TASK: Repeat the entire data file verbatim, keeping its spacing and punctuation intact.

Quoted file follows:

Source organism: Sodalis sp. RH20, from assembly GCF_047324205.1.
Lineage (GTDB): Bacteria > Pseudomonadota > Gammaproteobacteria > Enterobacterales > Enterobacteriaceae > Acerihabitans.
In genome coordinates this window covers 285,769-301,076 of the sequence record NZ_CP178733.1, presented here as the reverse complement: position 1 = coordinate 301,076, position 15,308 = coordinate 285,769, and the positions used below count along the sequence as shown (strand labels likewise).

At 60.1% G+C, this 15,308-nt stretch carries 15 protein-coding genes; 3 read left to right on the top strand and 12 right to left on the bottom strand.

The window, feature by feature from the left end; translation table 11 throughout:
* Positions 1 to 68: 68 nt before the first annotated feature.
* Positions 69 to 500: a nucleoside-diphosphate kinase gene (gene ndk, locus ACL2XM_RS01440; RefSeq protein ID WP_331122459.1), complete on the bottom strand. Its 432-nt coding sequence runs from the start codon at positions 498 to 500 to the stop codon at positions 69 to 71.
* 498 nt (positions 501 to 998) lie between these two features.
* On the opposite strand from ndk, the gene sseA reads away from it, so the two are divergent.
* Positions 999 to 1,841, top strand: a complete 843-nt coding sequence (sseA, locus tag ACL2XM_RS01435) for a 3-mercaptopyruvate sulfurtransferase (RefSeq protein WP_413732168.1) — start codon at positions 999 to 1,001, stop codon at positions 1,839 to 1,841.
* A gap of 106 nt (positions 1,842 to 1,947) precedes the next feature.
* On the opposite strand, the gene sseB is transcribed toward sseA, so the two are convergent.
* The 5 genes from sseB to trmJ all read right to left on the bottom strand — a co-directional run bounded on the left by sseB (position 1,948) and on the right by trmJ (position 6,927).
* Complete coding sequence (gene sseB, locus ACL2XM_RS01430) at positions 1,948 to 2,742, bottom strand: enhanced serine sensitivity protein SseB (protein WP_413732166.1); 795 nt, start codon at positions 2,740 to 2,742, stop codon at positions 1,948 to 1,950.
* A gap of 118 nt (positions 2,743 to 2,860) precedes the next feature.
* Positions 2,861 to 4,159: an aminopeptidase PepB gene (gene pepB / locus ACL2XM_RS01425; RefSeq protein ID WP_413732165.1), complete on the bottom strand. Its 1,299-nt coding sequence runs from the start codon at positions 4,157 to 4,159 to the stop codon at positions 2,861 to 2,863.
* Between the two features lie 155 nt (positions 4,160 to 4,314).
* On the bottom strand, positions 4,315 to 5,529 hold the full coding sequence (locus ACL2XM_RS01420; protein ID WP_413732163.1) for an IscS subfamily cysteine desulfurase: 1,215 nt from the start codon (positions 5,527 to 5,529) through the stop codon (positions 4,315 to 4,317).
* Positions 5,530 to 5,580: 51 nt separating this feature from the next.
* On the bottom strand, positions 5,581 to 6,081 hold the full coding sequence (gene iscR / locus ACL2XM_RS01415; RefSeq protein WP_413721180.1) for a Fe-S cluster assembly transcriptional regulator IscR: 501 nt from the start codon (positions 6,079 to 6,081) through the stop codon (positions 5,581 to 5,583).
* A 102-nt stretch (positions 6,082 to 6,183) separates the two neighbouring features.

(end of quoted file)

Source organism: Sodalis sp. RH20, from assembly GCF_047324205.1.
Lineage (GTDB): Bacteria > Pseudomonadota > Gammaproteobacteria > Enterobacterales > Enterobacteriaceae > Acerihabitans.
In genome coordinates this window covers 285,769-301,076 of the sequence record NZ_CP178733.1, presented here as the reverse complement: position 1 = coordinate 301,076, position 15,308 = coordinate 285,769, and the positions used below count along the sequence as shown (strand labels likewise).

At 60.1% G+C, this 15,308-nt stretch carries 15 protein-coding genes; 3 read left to right on the top strand and 12 right to left on the bottom strand.

The window, feature by feature from the left end; translation table 11 throughout:
* Positions 1 to 68: 68 nt before the first annotated feature.
* Positions 69 to 500: a nucleoside-diphosphate kinase gene (gene ndk, locus ACL2XM_RS01440; RefSeq protein ID WP_331122459.1), complete on the bottom strand. Its 432-nt coding sequence runs from the start codon at positions 498 to 500 to the stop codon at positions 69 to 71.
* 498 nt (positions 501 to 998) lie between these two features.
* On the opposite strand from ndk, the gene sseA reads away from it, so the two are divergent.
* Positions 999 to 1,841, top strand: a complete 843-nt coding sequence (sseA, locus tag ACL2XM_RS01435) for a 3-mercaptopyruvate sulfurtransferase (RefSeq protein WP_413732168.1) — start codon at positions 999 to 1,001, stop codon at positions 1,839 to 1,841.
* A gap of 106 nt (positions 1,842 to 1,947) precedes the next feature.
* On the opposite strand, the gene sseB is transcribed toward sseA, so the two are convergent.
* The 5 genes from sseB to trmJ all read right to left on the bottom strand — a co-directional run bounded on the left by sseB (position 1,948) and on the right by trmJ (position 6,927).
* Complete coding sequence (gene sseB, locus ACL2XM_RS01430) at positions 1,948 to 2,742, bottom strand: enhanced serine sensitivity protein SseB (protein WP_413732166.1); 795 nt, start codon at positions 2,740 to 2,742, stop codon at positions 1,948 to 1,950.
* A gap of 118 nt (positions 2,743 to 2,860) precedes the next feature.
* Positions 2,861 to 4,159: an aminopeptidase PepB gene (gene pepB / locus ACL2XM_RS01425; RefSeq protein ID WP_413732165.1), complete on the bottom strand. Its 1,299-nt coding sequence runs from the start codon at positions 4,157 to 4,159 to the stop codon at positions 2,861 to 2,863.
* Between the two features lie 155 nt (positions 4,160 to 4,314).
* On the bottom strand, positions 4,315 to 5,529 hold the full coding sequence (locus ACL2XM_RS01420; protein ID WP_413732163.1) for an IscS subfamily cysteine desulfurase: 1,215 nt from the start codon (positions 5,527 to 5,529) through the stop codon (positions 4,315 to 4,317).
* Positions 5,530 to 5,580: 51 nt separating this feature from the next.
* On the bottom strand, positions 5,581 to 6,081 hold the full coding sequence (gene iscR / locus ACL2XM_RS01415; RefSeq protein WP_413721180.1) for a Fe-S cluster assembly transcriptional regulator IscR: 501 nt from the start codon (positions 6,079 to 6,081) through the stop codon (positions 5,581 to 5,583).
* A 102-nt stretch (positions 6,082 to 6,183) separates the two neighbouring features.